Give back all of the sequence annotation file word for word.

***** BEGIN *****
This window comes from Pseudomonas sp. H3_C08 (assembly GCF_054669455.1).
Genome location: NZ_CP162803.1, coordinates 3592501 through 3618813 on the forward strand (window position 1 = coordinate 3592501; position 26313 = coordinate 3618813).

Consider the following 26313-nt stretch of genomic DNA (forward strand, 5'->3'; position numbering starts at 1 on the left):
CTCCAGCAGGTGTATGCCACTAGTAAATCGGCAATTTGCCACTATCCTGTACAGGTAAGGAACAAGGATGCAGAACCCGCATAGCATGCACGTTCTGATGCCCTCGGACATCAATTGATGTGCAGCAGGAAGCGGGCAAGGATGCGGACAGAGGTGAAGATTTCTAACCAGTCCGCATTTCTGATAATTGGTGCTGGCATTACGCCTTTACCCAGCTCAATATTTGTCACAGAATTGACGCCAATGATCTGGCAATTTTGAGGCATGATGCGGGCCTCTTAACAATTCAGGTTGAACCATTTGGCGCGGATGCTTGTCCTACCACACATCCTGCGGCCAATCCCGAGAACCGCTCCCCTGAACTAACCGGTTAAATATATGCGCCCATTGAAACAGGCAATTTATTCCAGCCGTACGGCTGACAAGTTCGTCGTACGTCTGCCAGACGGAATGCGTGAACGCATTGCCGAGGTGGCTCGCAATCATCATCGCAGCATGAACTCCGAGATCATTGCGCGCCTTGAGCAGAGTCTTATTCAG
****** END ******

This window comes from Pseudomonas sp. H3_C08 (assembly GCF_054669455.1).
Genome location: NZ_CP162803.1, coordinates 3592501 through 3618813 on the forward strand (window position 1 = coordinate 3592501; position 26313 = coordinate 3618813).

Consider the following 26313-nt stretch of genomic DNA (forward strand, 5'->3'; position numbering starts at 1 on the left):
CTCCAGCAGGTGTATGCCACTAGTAAATCGGCAATTTGCCACTATCCTGTACAGGTAAGGAACAAGGATGCAGAACCCGCATAGCATGCACGTTCTGATGCCCTCGGACATCAATTGATGTGCAGCAGGAAGCGGGCAAGGATGCGGACAGAGGTGAAGATTTCTAACCAGTCCGCATTTCTGATAATTGGTGCTGGCATTACGCCTTTACCCAGCTCAATATTTGTCACAGAATTGACGCCAATGATCTGGCAATTTTGAGGCATGATGCGGGCCTCTTAACAATTCAGGTTGAACCATTTGGCGCGGATGCTTGTCCTACCACACATCCTGCGGCCAATCCCGAGAACCGCTCCCCTGAACTAACCGGTTAAATATATGCGCCCATTGAAACAGGCAATTTATTCCAGCCGTACGGCTGACAAGTTCGTCGTACGTCTGCCAGACGGAATGCGTGAACGCATTGCCGAGGTGGCTCGCAATCATCATCGCAGCATGAACTCCGAGATCATTGCGCGCCTTGAGCAGAGTCTTATTCAG